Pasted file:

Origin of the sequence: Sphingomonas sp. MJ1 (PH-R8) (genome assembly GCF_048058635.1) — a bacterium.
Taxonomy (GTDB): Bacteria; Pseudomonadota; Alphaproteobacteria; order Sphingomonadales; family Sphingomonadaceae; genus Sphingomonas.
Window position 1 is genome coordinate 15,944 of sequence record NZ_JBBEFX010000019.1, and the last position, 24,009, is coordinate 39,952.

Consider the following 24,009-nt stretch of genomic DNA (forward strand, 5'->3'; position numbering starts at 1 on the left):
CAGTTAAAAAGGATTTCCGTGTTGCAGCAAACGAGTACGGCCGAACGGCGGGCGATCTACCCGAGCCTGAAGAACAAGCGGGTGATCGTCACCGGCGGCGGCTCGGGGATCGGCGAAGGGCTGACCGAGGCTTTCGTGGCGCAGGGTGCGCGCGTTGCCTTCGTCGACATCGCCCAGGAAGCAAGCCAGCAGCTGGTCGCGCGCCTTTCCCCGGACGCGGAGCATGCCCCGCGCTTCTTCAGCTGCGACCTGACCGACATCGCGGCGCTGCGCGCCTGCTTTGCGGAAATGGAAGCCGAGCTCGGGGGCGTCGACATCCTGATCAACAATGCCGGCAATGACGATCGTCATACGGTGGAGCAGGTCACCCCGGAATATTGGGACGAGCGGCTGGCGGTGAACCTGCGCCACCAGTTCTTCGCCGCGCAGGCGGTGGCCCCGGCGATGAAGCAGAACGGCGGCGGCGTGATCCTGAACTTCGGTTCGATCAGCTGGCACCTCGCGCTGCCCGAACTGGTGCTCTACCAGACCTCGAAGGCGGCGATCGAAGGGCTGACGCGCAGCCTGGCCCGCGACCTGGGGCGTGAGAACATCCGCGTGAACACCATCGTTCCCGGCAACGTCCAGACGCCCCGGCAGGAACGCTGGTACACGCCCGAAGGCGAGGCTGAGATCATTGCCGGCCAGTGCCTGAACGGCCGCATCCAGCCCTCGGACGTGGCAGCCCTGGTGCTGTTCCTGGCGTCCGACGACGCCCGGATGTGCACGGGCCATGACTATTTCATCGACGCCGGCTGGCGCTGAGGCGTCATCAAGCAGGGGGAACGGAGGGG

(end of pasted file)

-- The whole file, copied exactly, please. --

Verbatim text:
Origin of the sequence: Sphingomonas sp. MJ1 (PH-R8) (genome assembly GCF_048058635.1) — a bacterium.
Taxonomy (GTDB): Bacteria; Pseudomonadota; Alphaproteobacteria; order Sphingomonadales; family Sphingomonadaceae; genus Sphingomonas.
Window position 1 is genome coordinate 15,944 of sequence record NZ_JBBEFX010000019.1, and the last position, 24,009, is coordinate 39,952.

Consider the following 24,009-nt stretch of genomic DNA (forward strand, 5'->3'; position numbering starts at 1 on the left):
CAGTTAAAAAGGATTTCCGTGTTGCAGCAAACGAGTACGGCCGAACGGCGGGCGATCTACCCGAGCCTGAAGAACAAGCGGGTGATCGTCACCGGCGGCGGCTCGGGGATCGGCGAAGGGCTGACCGAGGCTTTCGTGGCGCAGGGTGCGCGCGTTGCCTTCGTCGACATCGCCCAGGAAGCAAGCCAGCAGCTGGTCGCGCGCCTTTCCCCGGACGCGGAGCATGCCCCGCGCTTCTTCAGCTGCGACCTGACCGACATCGCGGCGCTGCGCGCCTGCTTTGCGGAAATGGAAGCCGAGCTCGGGGGCGTCGACATCCTGATCAACAATGCCGGCAATGACGATCGTCATACGGTGGAGCAGGTCACCCCGGAATATTGGGACGAGCGGCTGGCGGTGAACCTGCGCCACCAGTTCTTCGCCGCGCAGGCGGTGGCCCCGGCGATGAAGCAGAACGGCGGCGGCGTGATCCTGAACTTCGGTTCGATCAGCTGGCACCTCGCGCTGCCCGAACTGGTGCTCTACCAGACCTCGAAGGCGGCGATCGAAGGGCTGACGCGCAGCCTGGCCCGCGACCTGGGGCGTGAGAACATCCGCGTGAACACCATCGTTCCCGGCAACGTCCAGACGCCCCGGCAGGAACGCTGGTACACGCCCGAAGGCGAGGCTGAGATCATTGCCGGCCAGTGCCTGAACGGCCGCATCCAGCCCTCGGACGTGGCAGCCCTGGTGCTGTTCCTGGCGTCCGACGACGCCCGGATGTGCACGGGCCATGACTATTTCATCGACGCCGGCTGGCGCTGAGGCGTCATCAAGCAGGGGGAACGGAGGGG